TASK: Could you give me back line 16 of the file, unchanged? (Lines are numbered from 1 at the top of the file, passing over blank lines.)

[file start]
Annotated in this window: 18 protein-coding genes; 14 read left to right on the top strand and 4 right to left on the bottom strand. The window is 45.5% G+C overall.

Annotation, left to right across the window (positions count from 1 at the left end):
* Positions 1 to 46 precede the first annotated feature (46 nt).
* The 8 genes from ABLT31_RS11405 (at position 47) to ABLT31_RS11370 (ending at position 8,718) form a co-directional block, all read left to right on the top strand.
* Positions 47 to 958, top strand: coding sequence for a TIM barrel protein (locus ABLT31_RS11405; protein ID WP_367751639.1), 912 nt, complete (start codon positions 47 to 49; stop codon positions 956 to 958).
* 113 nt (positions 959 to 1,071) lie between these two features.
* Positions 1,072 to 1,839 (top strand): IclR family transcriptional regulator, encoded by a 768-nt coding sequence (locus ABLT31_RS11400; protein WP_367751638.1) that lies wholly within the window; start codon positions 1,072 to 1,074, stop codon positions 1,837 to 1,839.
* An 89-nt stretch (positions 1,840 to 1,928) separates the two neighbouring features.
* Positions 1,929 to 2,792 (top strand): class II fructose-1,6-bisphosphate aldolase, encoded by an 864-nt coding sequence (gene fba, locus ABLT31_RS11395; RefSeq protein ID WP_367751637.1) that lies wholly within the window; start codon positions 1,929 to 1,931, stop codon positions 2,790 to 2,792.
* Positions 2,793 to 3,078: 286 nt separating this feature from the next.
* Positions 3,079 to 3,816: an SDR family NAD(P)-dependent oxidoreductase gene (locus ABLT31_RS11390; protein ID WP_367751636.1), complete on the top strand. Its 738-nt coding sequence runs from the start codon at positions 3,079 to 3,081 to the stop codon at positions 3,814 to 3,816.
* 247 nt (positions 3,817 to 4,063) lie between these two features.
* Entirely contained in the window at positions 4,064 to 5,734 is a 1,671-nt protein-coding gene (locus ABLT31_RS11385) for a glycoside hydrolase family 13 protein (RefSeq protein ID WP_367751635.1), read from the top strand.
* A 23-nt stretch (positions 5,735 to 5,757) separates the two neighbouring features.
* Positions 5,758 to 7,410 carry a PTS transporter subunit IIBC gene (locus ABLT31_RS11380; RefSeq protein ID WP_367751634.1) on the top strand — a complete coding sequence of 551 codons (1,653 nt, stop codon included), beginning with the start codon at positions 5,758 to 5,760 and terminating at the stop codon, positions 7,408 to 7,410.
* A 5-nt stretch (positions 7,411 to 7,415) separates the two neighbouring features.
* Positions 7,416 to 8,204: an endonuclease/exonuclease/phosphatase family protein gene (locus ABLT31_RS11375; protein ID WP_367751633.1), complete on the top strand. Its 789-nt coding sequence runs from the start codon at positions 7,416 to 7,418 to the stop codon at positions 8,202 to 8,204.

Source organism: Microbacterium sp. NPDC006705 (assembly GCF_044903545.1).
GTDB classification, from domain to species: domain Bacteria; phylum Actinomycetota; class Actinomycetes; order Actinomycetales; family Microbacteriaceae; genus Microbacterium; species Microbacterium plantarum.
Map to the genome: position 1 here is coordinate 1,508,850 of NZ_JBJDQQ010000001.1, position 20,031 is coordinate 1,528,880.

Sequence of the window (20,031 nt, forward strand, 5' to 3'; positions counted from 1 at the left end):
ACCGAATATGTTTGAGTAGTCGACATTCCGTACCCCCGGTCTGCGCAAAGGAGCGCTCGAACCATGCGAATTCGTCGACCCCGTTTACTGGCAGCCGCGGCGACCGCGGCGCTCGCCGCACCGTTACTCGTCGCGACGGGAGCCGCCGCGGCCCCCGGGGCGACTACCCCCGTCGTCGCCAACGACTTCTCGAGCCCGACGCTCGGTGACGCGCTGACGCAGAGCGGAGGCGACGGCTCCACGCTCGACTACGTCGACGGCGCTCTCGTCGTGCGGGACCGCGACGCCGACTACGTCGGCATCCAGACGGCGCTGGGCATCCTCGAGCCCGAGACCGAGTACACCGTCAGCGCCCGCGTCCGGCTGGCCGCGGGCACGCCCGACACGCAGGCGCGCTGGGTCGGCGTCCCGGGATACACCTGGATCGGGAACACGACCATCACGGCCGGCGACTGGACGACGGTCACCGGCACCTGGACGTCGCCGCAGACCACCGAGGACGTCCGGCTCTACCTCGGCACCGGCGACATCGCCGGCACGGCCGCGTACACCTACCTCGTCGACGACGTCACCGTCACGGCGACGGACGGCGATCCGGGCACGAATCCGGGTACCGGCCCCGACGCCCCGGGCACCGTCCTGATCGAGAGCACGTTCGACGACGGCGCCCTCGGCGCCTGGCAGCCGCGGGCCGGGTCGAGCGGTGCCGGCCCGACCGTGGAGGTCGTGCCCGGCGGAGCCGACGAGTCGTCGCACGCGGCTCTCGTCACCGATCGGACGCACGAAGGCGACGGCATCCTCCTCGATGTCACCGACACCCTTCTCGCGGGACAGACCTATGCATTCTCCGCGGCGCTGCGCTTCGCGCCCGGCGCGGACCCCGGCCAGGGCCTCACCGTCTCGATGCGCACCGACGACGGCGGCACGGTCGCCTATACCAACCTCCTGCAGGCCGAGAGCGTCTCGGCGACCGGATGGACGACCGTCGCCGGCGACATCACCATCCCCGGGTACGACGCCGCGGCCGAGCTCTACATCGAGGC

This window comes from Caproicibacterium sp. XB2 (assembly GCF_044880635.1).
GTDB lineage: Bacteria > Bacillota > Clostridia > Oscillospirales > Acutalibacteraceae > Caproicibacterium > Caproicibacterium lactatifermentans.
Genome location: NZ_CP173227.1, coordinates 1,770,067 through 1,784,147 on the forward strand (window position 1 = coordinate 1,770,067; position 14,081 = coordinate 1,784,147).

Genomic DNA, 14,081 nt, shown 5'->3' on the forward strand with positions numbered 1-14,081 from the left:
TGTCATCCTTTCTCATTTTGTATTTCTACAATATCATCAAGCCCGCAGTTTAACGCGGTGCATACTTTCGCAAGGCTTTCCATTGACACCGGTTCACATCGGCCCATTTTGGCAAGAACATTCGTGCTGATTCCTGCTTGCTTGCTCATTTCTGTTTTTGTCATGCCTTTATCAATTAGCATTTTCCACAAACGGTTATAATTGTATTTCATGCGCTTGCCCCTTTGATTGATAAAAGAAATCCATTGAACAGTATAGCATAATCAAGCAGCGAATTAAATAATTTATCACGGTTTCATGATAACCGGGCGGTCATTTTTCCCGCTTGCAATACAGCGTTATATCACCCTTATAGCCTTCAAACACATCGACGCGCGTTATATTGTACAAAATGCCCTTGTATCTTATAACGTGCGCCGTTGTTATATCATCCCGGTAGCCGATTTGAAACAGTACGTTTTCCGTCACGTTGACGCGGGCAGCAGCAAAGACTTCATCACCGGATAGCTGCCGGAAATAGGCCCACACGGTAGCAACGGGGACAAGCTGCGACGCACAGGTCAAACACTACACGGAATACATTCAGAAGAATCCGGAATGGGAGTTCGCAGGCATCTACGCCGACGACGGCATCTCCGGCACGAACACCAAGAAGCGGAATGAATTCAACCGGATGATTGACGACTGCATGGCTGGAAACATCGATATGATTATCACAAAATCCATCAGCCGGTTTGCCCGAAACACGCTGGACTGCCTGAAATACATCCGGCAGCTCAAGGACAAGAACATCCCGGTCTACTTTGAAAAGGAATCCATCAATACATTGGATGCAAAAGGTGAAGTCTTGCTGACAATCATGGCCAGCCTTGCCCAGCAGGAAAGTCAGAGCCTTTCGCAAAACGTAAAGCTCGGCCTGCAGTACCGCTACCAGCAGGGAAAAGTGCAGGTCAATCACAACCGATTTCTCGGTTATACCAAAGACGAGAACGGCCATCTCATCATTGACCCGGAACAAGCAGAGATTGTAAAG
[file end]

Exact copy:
* A 5-nt stretch (positions 7,411 to 7,415) separates the two neighbouring features.